Battambang provincial authorities on Wednesday said that the wild animal that mauled a cow in Kampong Lpov commune’s Stung Touch village on Tuesday night was a bear, and not a tiger as originally thought.
Provincial Department of Environment director Kort Boran told The Poston Wednesday that the animal’s walking pattern revealed that it was a bear.
He said that the two animals have distinct behavioural patterns, with a tiger likely to bite underneath the neck, while bears generally attack and bite the nape of the neck.
Another irrefutable piece of evidence, he said, was the paw print – with a bear’s paws bigger than those of tigers. A tiger’s paw print is similar to a dog’s, but larger. A bear’s paw print is flatter, similar to that of a monkey.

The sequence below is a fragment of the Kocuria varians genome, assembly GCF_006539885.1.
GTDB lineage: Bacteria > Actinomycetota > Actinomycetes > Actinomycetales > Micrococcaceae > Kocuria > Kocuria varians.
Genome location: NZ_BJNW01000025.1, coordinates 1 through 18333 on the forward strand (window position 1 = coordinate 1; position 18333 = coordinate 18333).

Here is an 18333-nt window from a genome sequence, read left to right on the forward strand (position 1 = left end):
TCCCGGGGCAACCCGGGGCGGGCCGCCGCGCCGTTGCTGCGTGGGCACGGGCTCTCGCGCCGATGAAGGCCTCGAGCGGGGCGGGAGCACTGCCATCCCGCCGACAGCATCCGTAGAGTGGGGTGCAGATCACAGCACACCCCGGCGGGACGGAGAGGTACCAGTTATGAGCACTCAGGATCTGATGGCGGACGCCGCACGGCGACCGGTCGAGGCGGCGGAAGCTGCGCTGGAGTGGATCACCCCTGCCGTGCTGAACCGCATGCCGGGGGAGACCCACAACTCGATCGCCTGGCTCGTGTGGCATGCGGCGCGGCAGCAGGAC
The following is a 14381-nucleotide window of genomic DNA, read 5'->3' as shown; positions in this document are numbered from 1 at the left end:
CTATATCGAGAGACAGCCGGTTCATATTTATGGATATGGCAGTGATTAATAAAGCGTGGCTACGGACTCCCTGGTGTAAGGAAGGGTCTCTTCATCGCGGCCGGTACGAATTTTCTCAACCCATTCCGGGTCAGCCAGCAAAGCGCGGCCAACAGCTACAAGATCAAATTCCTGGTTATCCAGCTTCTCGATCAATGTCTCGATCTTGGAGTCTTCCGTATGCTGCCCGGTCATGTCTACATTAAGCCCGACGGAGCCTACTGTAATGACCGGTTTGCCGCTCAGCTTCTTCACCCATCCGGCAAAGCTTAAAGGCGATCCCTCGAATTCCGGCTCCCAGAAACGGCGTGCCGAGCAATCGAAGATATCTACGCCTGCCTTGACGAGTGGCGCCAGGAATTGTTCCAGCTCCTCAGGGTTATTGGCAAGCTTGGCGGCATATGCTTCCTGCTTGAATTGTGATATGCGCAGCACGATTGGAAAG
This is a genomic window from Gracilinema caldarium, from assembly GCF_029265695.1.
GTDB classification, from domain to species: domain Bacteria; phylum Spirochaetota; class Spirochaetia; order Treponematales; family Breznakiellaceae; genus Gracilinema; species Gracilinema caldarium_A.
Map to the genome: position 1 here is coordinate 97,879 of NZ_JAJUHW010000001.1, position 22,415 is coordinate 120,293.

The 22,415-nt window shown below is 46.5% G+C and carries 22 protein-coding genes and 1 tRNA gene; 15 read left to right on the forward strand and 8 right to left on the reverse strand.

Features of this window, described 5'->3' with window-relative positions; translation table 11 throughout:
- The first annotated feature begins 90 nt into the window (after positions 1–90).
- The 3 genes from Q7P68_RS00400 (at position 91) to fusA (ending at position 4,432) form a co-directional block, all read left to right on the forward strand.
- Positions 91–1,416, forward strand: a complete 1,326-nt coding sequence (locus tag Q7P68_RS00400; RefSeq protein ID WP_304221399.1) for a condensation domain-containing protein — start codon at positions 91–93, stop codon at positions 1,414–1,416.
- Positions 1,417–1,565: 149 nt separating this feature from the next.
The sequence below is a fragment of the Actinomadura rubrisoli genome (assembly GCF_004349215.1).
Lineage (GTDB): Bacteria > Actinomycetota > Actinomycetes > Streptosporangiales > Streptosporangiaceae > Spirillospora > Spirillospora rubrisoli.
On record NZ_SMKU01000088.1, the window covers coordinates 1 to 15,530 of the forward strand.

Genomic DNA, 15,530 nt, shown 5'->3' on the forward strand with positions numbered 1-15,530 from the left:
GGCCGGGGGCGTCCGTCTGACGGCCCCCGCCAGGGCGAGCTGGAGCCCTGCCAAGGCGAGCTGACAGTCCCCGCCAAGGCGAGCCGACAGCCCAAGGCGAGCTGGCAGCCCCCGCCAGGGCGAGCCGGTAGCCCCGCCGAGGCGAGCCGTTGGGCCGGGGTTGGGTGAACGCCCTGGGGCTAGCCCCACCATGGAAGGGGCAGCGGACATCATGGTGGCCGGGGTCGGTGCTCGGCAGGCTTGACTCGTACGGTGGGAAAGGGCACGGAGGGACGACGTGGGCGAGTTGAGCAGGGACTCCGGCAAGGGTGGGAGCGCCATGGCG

He added that he did not believe there were any tigers living in the nearby forest, while there are plenty of bears.
Kampong Lpov commune deputy police chief Chea Sophal disagreed with Boran’s claims.
He said his police officials and village security guards inspected the scene where the attack occurred early on Tuesday and concluded that the cow was indeed attacked by a tiger.
He added that the cow did not struggle, also pointing to a large print on the ground which Sophal claims a tiger left when it bit the cow’s neck and threw it to the ground with force.
“Villagers and I know the species of tiger because tigers cross the village to go to a [nearby] mountain. A tiger is the size of a horse and can break a cow’s neck. A bear could not toss a cow down to the ground and bears rarely come to the village,” Sophal said.